by Jeff Haaga
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We often hear the question, “Does advocacy really work?” One of the best examples of advocacy in action is represented by just one patient. Jeff Haaga is a resident of the state of Utah, and while trying to access bariatric surgery, he hit a stumbling block – the procedure wasn’t covered under his insurance. But that stumbling block wasn’t enough to stop Jeff. Below, Jeff tells his remarkable story of how he continues to fight for something for which he strongly believes.
I have always been politically active in my community and volunteered for many efforts.
In 2003, my brother had gastric bypass. I was impressed that he lost 150 pounds with the surgery. Of course, over time, we all (my siblings) have lost hundreds of pounds and gained the weight back plus more. We were not overweight as children; therefore, why all my siblings and I have a predisposition for weight gain is unknown. This procedure showed us hope in a longer life free from the disease of obesity.
I began to study the surgery and consulted my doctor. After much meditation, I decided to proceed to have my surgery authorized by our health insurance company. I never thought for one minute they would not cover the operation since they were spending thousands yearly to maintain treatment for my co-morbidities. But, I was wrong.
In Utah, it is a law that insurance providers offer you two levels of appeal. My first appeal was before a small board handpicked by the CEO of the insurance company in July 2006. I felt I had made my case in a humbling way in front of people that all were of normal weight. Of course, the denial came in the mail citing the written exclusion without any empathy for my situation.
I decided to appeal to the CEO and the board in September 2006 and prepared data and a presentation to explain my position. I entered a room with some of my peers and some that I have worked with on other political issues. It was again a humbling meeting where I practically begged for help. I do remember the CEO asking me what I would do if I was denied and I simply said, “activism.” What I learned on the OAC Web site informed me on ways I could take a proactive step in advocating for my health and care.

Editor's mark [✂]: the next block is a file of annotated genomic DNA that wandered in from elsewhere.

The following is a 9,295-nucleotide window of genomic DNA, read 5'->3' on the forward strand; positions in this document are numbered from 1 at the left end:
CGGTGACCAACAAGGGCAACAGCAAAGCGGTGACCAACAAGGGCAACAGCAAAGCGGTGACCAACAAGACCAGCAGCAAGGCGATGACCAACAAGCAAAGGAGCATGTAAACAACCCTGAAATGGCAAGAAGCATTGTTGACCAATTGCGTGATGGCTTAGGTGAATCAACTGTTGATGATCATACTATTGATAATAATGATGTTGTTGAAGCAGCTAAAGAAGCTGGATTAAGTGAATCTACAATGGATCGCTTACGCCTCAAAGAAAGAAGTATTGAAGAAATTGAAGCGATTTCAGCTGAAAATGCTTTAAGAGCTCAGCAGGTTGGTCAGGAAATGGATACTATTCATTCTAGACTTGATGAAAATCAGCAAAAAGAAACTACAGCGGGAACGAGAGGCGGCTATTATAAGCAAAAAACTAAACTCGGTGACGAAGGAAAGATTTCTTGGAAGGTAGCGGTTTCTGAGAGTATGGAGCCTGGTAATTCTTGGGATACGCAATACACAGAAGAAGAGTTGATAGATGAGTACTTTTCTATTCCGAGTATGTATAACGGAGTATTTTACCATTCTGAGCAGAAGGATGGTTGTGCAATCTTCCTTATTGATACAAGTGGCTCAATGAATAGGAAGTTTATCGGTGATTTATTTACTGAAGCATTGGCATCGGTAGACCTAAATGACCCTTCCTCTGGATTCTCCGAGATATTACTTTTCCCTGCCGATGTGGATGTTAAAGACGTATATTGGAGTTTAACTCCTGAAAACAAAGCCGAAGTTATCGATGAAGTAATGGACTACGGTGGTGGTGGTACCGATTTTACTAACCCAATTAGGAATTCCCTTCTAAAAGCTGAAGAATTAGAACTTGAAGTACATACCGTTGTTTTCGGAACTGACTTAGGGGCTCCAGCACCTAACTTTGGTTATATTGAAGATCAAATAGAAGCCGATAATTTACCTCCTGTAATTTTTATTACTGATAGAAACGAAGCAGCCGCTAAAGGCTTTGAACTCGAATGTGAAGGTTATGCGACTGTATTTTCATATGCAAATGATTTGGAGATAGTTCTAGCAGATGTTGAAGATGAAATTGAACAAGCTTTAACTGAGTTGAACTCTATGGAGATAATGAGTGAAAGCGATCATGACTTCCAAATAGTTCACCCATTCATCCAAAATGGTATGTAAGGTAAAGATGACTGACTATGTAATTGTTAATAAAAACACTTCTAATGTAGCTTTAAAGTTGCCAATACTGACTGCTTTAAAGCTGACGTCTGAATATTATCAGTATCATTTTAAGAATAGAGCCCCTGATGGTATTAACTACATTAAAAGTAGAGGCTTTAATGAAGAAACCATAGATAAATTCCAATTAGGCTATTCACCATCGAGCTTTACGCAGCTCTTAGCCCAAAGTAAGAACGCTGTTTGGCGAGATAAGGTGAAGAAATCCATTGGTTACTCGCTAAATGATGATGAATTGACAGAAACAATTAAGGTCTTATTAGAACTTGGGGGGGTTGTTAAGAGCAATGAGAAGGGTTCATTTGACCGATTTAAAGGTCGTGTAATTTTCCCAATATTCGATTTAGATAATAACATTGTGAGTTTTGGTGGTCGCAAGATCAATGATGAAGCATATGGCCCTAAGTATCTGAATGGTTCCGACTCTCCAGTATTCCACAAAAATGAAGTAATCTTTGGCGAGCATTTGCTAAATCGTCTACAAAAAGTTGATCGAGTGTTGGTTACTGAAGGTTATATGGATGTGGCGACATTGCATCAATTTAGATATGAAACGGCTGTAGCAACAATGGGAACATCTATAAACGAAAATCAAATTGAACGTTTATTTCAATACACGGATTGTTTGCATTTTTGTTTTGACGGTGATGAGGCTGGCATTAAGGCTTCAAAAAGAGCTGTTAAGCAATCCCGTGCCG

As a marketer, I ran Steve Mascaro’s re-election campaign that fall. I had a lunch with him after his victory and I asked him if he would run a bill on morbid obesity. I never thought I could write state legislation. I studied other states that passed or are in the process, and decided to write the legislation.
I have been involved in government for many years and understood it would be a long process. Interestingly, once the legislation was published, the interest in morbid obesity seemed high. People began to call and ask to help or tell me how their life changed by treatment and others in tears having been denied.
I decided to set up the Utah Obesity Coalition and get organized. You need to have the realization that it might not only help you, but others too. When you have multiple voices sounding your chorus you can accomplish many things. I recognized the strengths we had in the tens of thousands of people that were post-operative. I knew it would be hard for others like me to stand up publicly and fight with the stigma of obesity being so painful. I solicited the forum groups on obesity and asked for help. Most of these people were post-operative patients who lost hundreds of pounds and were seeking ways to help others stay strong. While the other individuals I found were still fighting their disease but were willing to write letters. In two short months, I had thousands of people writing our legislature asking them to support the bill HB225.
We have had our setbacks with the legislation, but we are determined to proceed. Our goals will be to financially organize so we can legally ask for funds to target legislators with a marketing campaign to support our new proposed legislation for 2008. Senator Chris Buttar said, “You have a huge education process in front of you.” We will, with his help, proceed with the legislation and ask constituents of those legislators to support the 2008 bill to help us communicate the message. It will take time, but in time we will have success.